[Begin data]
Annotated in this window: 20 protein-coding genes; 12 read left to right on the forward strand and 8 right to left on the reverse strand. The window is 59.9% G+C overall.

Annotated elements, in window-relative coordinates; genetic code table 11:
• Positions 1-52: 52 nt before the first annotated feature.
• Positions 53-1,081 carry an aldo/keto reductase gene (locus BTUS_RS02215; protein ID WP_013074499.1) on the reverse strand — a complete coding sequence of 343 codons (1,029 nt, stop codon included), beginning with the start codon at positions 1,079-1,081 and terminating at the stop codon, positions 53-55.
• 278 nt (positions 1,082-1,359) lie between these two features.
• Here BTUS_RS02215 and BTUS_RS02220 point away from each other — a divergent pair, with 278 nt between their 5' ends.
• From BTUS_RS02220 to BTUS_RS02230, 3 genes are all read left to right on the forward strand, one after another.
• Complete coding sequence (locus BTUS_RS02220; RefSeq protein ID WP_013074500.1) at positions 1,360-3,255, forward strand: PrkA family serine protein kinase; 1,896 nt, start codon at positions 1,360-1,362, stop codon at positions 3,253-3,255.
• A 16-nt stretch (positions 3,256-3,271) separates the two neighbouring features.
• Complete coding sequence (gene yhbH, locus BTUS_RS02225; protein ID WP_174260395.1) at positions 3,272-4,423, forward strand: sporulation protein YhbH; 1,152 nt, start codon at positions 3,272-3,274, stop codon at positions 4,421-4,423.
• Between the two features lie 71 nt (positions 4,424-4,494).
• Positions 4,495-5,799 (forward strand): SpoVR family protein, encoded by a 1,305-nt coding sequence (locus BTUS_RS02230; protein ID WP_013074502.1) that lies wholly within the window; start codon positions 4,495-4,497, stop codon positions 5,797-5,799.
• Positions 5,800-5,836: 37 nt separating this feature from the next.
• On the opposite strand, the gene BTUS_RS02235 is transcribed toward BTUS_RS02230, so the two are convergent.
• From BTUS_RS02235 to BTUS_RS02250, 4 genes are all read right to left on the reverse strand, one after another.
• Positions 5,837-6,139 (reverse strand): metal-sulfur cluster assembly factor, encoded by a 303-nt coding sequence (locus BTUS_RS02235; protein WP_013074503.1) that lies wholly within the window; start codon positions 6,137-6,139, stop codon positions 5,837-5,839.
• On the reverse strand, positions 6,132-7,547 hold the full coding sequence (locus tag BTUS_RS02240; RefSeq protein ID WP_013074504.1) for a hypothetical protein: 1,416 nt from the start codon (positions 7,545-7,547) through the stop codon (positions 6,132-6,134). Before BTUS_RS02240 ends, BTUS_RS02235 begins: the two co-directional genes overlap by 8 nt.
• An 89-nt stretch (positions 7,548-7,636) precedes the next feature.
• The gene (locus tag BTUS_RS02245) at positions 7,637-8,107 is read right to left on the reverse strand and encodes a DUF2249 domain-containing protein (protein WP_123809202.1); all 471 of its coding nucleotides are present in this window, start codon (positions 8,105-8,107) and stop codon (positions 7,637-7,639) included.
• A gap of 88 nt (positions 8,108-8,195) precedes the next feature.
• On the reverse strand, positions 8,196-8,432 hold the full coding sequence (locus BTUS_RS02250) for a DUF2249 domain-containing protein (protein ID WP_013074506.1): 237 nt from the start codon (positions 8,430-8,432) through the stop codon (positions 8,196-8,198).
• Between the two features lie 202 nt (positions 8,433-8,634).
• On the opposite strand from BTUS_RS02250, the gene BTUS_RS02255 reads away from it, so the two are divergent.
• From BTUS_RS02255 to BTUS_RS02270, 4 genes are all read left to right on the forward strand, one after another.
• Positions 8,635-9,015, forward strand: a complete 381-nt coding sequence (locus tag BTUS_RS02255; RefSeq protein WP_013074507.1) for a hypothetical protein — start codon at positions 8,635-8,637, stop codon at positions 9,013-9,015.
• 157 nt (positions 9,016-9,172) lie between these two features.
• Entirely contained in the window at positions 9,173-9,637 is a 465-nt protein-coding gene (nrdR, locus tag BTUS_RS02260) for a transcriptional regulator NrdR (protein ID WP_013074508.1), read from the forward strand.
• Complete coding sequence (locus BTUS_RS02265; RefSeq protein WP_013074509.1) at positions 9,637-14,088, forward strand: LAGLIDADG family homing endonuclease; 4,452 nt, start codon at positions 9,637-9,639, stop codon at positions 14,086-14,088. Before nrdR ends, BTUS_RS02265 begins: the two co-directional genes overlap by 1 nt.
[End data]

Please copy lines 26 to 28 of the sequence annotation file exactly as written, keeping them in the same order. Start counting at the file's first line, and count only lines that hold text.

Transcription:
• 157 nt (positions 9,016-9,172) lie between these two features.
• Entirely contained in the window at positions 9,173-9,637 is a 465-nt protein-coding gene (nrdR, locus tag BTUS_RS02260) for a transcriptional regulator NrdR (protein ID WP_013074508.1), read from the forward strand.
• Complete coding sequence (locus BTUS_RS02265; RefSeq protein WP_013074509.1) at positions 9,637-14,088, forward strand: LAGLIDADG family homing endonuclease; 4,452 nt, start codon at positions 9,637-9,639, stop codon at positions 14,086-14,088. Before nrdR ends, BTUS_RS02265 begins: the two co-directional genes overlap by 1 nt.